Precarious psyche

By Doctor Maurizio Capezzuto - -

In March 2001 a book by Richard Sennett was published in Italy entitled: "The flexible man". The author begins the book by telling of a meeting that took place one day at the airport. While the protagonist was waiting for the call for his flight, he ran into a man he hadn't seen for over fifteen years: Rico, Enrico's son. From the name given to the characters it is already clear that the author wants to convey the idea, for the "one, a full" identity (Enrico), for the other, a "half identity" (Rico is only a part of Enrico!) The author says that the thing that struck him most when he met Enrico , was the linearity of the time of his life. Enrico had created a very clear path in which his experiences, both from a material point of view and from a psychological point of view, were presented as a linear narrative.

Enrico's life was represented by a whole series of objectives that had been achieved during his career. Over time he had raised the sum that would have allowed him to purchase a house where he could live with his family. Over time he had raised the sum to allow his children to attend university. He had always acquired experience and skills that allowed him to have a series of promotions in the job. Enrico, in other words, felt he had become the creator of his own life and this allowed him to develop a sense of self-worth. Rico, the son, on the other hand, had managed to become a successful man. He had changed several companies, always receiving higher social and economic recognition. Rico, however, harbored various fears: the fear of not knowing his children at all, of not being able to pass on to them those values ​​that had been transmitted to him by his father, of not being ready to face marital difficulties, of not feeling the affection of his parents anymore. his friends who, due to the various transfers, had increasingly faded away.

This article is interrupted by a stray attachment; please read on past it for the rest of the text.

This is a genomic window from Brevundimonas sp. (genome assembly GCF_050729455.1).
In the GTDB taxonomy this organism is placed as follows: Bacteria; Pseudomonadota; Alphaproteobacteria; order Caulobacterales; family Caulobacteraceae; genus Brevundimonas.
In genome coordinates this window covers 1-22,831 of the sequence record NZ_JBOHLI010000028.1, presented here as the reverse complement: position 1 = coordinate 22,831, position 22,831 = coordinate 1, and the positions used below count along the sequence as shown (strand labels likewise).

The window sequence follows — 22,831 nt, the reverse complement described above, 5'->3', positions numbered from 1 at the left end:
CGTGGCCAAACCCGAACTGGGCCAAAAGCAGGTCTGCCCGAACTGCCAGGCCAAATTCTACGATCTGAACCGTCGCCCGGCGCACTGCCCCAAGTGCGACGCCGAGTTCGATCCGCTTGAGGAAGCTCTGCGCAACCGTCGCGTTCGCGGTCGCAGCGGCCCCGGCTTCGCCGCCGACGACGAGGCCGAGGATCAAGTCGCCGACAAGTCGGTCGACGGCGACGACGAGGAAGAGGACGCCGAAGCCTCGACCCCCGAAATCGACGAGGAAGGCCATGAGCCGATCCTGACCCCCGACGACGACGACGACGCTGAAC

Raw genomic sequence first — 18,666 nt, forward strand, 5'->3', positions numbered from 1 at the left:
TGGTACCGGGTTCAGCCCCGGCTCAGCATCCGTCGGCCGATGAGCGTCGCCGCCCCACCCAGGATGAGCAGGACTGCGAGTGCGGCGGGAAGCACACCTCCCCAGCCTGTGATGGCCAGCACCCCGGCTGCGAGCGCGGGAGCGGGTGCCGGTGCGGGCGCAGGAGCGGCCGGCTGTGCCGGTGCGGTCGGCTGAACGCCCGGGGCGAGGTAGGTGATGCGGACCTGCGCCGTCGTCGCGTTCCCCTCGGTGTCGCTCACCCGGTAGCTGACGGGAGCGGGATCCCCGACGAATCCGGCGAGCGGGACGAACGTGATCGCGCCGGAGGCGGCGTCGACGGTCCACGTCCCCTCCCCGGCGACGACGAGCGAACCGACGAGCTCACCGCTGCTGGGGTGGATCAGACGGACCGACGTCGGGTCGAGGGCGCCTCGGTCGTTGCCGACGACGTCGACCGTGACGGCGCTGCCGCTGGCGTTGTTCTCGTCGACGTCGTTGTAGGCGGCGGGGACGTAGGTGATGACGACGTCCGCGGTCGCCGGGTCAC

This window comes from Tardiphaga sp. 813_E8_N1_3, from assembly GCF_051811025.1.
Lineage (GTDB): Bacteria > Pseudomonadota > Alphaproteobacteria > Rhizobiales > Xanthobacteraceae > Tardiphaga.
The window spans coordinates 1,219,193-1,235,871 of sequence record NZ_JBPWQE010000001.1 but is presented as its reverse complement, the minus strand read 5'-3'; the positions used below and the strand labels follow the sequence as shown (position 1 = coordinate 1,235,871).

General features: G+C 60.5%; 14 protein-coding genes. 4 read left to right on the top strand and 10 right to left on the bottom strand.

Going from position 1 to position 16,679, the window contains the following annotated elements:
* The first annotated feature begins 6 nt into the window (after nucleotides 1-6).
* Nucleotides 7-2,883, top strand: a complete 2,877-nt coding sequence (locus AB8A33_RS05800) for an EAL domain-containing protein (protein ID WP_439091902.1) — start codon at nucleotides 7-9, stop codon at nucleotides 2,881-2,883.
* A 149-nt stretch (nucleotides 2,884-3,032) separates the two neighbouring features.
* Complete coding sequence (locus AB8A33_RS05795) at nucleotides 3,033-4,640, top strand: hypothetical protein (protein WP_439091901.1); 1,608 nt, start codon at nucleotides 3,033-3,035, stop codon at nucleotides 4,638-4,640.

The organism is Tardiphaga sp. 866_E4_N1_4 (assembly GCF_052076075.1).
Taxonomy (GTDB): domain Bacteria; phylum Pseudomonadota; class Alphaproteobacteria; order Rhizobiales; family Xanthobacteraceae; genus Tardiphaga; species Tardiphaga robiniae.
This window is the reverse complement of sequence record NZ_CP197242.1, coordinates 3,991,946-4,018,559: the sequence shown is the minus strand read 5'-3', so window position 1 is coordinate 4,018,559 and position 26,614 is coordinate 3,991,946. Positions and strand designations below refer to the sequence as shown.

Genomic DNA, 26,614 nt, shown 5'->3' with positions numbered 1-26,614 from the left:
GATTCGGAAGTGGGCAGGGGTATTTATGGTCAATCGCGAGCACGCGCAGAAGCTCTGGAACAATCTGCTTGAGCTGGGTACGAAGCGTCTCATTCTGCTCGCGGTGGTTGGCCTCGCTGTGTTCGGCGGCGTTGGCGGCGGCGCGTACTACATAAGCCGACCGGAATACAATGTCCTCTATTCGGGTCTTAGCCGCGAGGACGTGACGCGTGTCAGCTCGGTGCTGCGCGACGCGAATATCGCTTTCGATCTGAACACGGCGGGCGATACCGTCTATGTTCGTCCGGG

As the story unfolds, a sense of unease becomes more and more palpable that allows the reader to identify with the precarious condition experienced by Rico.